At a quarter to eleven the train drew up in a large and excellently arranged station. I at once made my way outside. Here I looked in vain for the horses and coolies I expected to meet me. After waiting some moments, I confided my troubles to a bystander, addressing him in French, which is spoken by the Europeans in Java almost as much as Dutch. Fortunately Tji Wangi the unpronounceable name of H ’s plantation seemed to be well known, and he grasped the situation at once.

“You ought to have gone to Tji Reingass,” he said; “the coolies will be there.”

“How far am I from Tji Wangi? Is it within driving distance?” I inquired.

“Yes.”

“Can I take a sadoe?”

“Yes, certainly.”

There were several sadoes outside the station at Soekaboemi. As my knowledge of Malay, the recognized language for communication between natives and Europeans, was strictly limited, I asked my new friend to find out if the Malay “boy” knew where Tji Wangi was. This he readily did, and told me that it was all right; that he would take me to Tji Wangi. So I got into the sadoe, expecting to be driven promptly to my destination.

But the thing was not so simple. After an hour and a half of driving over mountain roads, the Malay pulled up suddenly under the shelter of a wayside inn. While I was wondering why he stopped, he coolly took out my luggage and planted it in the middle of the road in front of the sadoe. After this very broad hint, I got out too.

“Mana Tji Wangi” ("Where is Tji Wangi")? I said.

For answer he pointed with his thumb over his shoulder to the mountain.

“Brapa lama” ("How long")?

“Suku jam” ("A quarter of an hour"), was the mendacious and unhesitating reply.

Meanwhile a cooly, who had been summoned from the ricefields, appeared upon the scene and took up my Gladstone bag. Nothing remained for me but to pay my mendacious Malay half the number of florins he demanded and follow my new guide.

As a matter of fact, Tji Wangi was ten miles away on the other side of the Goenoeng Malang, or Cross Mountain. This, of course, I did not know, and so I set off cheerfully up the side of the mountain. Although it was midday, the heat was not oppressive at this altitude (two thousand feet), and I was clothed for the tropics. When an hour had passed and there were still no signs of the plantation, I began to feel less cheerful. I stopped and interrogated the cooly. He smiled blandly. He at least was suffering from no misgivings. Like the young man in “Excelsior,” he pointed upwards. We met some natives; I accosted them with “Mana Tji Wangi?” They too pointed up the mountain. At any rate, we were travelling in the right direction. I noticed that the natives we met behaved very differently from the saucy sadoe-drivers in the towns. As we passed they stood on one side with their heads uncovered. When I spoke to them, they squatted down and sat with their legs tucked up under them and their hats off in a most uncomfortable way. I afterwards learnt that these traditions of Oriental etiquette were preserved by the Dutch and English planters in the interests of discipline. As the plantations are often long distances apart, the Europeans have to rely upon moral force to maintain their ascendency. Another half-hour passed and still no signs of Tji Wangi. We had met no Europeans, and I was beginning to get uneasy, when we came to a second inn.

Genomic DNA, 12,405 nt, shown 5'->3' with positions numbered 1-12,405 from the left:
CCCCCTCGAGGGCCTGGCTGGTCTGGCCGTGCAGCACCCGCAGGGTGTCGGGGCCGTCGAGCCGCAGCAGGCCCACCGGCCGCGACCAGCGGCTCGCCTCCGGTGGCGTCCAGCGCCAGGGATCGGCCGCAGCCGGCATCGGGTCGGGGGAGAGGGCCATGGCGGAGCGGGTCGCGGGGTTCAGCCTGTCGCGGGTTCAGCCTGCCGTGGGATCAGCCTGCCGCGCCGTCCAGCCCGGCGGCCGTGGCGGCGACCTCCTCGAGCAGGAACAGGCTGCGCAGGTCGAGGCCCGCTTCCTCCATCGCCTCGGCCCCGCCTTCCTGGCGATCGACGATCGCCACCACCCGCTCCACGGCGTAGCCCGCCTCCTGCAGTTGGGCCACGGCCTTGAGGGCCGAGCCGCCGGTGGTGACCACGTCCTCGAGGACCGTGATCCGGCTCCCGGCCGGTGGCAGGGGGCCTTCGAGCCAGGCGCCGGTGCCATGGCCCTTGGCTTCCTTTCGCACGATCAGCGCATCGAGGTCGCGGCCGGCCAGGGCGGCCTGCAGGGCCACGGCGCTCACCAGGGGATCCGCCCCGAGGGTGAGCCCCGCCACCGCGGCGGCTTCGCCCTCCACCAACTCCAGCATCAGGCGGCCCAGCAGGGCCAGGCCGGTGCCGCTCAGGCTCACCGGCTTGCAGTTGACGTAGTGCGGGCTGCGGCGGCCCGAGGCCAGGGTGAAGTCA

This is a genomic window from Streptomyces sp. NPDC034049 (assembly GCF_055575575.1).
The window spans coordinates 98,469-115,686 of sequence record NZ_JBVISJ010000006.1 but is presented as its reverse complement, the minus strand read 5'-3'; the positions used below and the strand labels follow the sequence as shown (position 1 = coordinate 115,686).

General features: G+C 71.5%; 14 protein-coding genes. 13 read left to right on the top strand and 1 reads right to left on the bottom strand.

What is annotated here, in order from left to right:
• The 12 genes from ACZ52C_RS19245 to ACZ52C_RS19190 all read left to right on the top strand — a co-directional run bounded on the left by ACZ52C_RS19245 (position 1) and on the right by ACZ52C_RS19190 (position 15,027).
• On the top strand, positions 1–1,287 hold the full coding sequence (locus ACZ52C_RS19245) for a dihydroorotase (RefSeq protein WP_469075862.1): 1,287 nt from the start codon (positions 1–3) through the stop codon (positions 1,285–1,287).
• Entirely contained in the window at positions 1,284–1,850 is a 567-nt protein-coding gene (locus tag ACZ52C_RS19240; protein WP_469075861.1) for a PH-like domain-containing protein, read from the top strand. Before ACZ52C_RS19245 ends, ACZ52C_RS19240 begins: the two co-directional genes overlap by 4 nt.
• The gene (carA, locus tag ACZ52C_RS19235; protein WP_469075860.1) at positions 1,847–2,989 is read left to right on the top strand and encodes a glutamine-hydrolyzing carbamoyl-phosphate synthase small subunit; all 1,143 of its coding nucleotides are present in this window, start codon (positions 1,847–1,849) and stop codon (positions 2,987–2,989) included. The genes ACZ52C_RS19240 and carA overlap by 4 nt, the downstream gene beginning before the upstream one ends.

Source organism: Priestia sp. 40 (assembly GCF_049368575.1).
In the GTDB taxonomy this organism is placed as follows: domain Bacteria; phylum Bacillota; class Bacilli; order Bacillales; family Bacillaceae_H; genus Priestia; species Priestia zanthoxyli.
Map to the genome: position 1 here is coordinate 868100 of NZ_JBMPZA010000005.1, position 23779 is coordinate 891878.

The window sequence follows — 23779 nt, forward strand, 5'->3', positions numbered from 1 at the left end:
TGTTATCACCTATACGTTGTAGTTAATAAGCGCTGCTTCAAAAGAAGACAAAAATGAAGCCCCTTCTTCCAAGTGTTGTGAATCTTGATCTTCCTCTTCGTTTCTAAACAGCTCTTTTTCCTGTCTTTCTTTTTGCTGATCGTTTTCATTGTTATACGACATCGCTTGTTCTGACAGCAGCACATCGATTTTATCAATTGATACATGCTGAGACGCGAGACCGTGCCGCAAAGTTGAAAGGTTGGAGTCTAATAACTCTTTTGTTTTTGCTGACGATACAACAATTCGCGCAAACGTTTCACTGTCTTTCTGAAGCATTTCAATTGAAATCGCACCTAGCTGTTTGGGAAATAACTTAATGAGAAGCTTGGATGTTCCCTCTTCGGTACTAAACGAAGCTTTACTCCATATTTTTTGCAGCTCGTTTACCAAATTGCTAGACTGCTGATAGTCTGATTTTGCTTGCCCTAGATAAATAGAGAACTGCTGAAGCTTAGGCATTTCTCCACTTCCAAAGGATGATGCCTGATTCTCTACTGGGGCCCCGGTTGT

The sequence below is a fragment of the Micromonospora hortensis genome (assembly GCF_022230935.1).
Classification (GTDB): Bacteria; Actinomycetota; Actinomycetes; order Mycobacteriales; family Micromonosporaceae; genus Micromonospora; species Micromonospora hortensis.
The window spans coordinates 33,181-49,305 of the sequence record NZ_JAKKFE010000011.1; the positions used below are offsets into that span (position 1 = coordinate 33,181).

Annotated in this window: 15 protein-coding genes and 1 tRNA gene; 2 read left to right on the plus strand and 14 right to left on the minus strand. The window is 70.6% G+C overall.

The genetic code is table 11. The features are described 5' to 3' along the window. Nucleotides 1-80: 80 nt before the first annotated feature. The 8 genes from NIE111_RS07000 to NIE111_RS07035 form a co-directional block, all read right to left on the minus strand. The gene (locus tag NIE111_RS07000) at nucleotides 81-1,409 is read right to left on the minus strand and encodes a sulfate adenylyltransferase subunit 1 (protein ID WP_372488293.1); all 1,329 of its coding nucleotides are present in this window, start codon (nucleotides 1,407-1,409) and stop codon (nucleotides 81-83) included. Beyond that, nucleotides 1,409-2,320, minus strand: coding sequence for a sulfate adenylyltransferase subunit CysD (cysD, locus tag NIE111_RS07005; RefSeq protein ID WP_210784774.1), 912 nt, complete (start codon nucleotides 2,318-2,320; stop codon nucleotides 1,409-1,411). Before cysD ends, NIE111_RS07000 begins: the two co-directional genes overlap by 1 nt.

Here I ordered a halt. The shade of the projecting roof was very welcome. My eyes could not reach the dark interior, but they ranged hungrily I had eaten nothing since my early breakfast over the edibles laid out in front. There were fruits and cakes, little messes of vegetables, dried fish, and other odd-looking delicacies on plates. I decided on a big bunch of bananas. In payment I gave a half-florin worth rather less than a shilling of English money and I received in return quite a handful of silver and copper coins. I concluded that bananas were not expensive in Java.

While I was eating my bananas, my cooly set to work to make a pikulan, or shoulder-piece. He took a long bamboo and stripped off the leaves and branches with his gaulok, a long knife which every native carries at his waist. By the aid of this contrivance borrowed from China the Javan natives carry burdens up to half a hundredweight without apparent exertion for long distances. The spring of the bamboo eases the pressure on the shoulder. On the same principle, an Australian carries his swag with a lurch forward.

While he was busied with the pikulan, the cooly talked over the affairs of the Tuan Ingris (English gentleman) to a crowd of natives. Suddenly I heard the word kuda. Fortunately kuda (horse) was one of the words I knew: and I at once ordered the kuda to be brought. Half a dozen natives set off to find it. It turned out to be a very diminutive pony, but I was not prepared to criticize.

We set out from the inn under brighter auspices. The cooly slung my Gladstone bag at one end of the pikulan, and another small bag, with a big stone to balance, at the other. He moved with an elastic step, as if there was no greater pleasure in the world than carrying bags up mountain paths, and beat the kuda hands down.

Relieved of the fatigue of walking, I could admire the mountain scenery. As we climbed higher and higher, the stretches of green country grew more extensive, and the blue mountains seemed to grow loftier in the distance. Once over the saddle of the mountain, we descended rapidly into a region of almost virgin forest. Ferns and large-leaved trees overhung the path; from the verdant undergrowth there sprang at intervals the vast round trunks of the rosamala trees. In the branches high above, and beyond the range of any gun, the wild pigeons fluttered and cooed. The spaces between the great trees were filled by a background of dense forest.

About five o’clock the red roofs of the plantation came in sight. In another five minutes I was being-welcomed with Anglo-Saxon heartiness. “Ah!” said H , as he looked at my little pony. “I sent you down a horse that would have brought you up within the hour. You should have gone to Tji Reingass; that is our station, not Soekaboemi. Johnston ought to have known. Come in.”

In H ’s comfortable den I soon forgot the various contretemps of my journey to Tji Wangi.